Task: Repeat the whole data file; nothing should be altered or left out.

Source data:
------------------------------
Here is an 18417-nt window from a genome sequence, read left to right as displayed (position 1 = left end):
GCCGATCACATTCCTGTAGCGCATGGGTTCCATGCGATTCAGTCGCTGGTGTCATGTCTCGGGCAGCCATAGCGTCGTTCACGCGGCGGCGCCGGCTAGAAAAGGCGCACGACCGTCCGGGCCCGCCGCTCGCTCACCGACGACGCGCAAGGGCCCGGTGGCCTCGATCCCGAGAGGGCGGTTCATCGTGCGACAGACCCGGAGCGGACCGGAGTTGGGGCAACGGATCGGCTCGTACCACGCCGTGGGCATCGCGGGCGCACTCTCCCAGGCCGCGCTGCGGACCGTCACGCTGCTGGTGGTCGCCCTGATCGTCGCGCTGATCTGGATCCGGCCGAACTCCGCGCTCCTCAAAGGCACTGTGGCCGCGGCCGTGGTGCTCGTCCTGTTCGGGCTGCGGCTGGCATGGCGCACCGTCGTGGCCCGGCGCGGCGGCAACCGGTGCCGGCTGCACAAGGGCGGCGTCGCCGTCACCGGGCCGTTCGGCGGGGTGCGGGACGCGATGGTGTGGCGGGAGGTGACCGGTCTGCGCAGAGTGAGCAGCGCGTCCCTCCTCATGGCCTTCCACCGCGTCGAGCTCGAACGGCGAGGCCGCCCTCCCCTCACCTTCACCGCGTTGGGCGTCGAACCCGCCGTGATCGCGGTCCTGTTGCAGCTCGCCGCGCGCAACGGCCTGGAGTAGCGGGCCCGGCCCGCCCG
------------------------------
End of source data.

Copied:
Here is an 18417-nt window from a genome sequence, read left to right as displayed (position 1 = left end):
GCCGATCACATTCCTGTAGCGCATGGGTTCCATGCGATTCAGTCGCTGGTGTCATGTCTCGGGCAGCCATAGCGTCGTTCACGCGGCGGCGCCGGCTAGAAAAGGCGCACGACCGTCCGGGCCCGCCGCTCGCTCACCGACGACGCGCAAGGGCCCGGTGGCCTCGATCCCGAGAGGGCGGTTCATCGTGCGACAGACCCGGAGCGGACCGGAGTTGGGGCAACGGATCGGCTCGTACCACGCCGTGGGCATCGCGGGCGCACTCTCCCAGGCCGCGCTGCGGACCGTCACGCTGCTGGTGGTCGCCCTGATCGTCGCGCTGATCTGGATCCGGCCGAACTCCGCGCTCCTCAAAGGCACTGTGGCCGCGGCCGTGGTGCTCGTCCTGTTCGGGCTGCGGCTGGCATGGCGCACCGTCGTGGCCCGGCGCGGCGGCAACCGGTGCCGGCTGCACAAGGGCGGCGTCGCCGTCACCGGGCCGTTCGGCGGGGTGCGGGACGCGATGGTGTGGCGGGAGGTGACCGGTCTGCGCAGAGTGAGCAGCGCGTCCCTCCTCATGGCCTTCCACCGCGTCGAGCTCGAACGGCGAGGCCGCCCTCCCCTCACCTTCACCGCGTTGGGCGTCGAACCCGCCGTGATCGCGGTCCTGTTGCAGCTCGCCGCGCGCAACGGCCTGGAGTAGCGGGCCCGGCCCGCCCG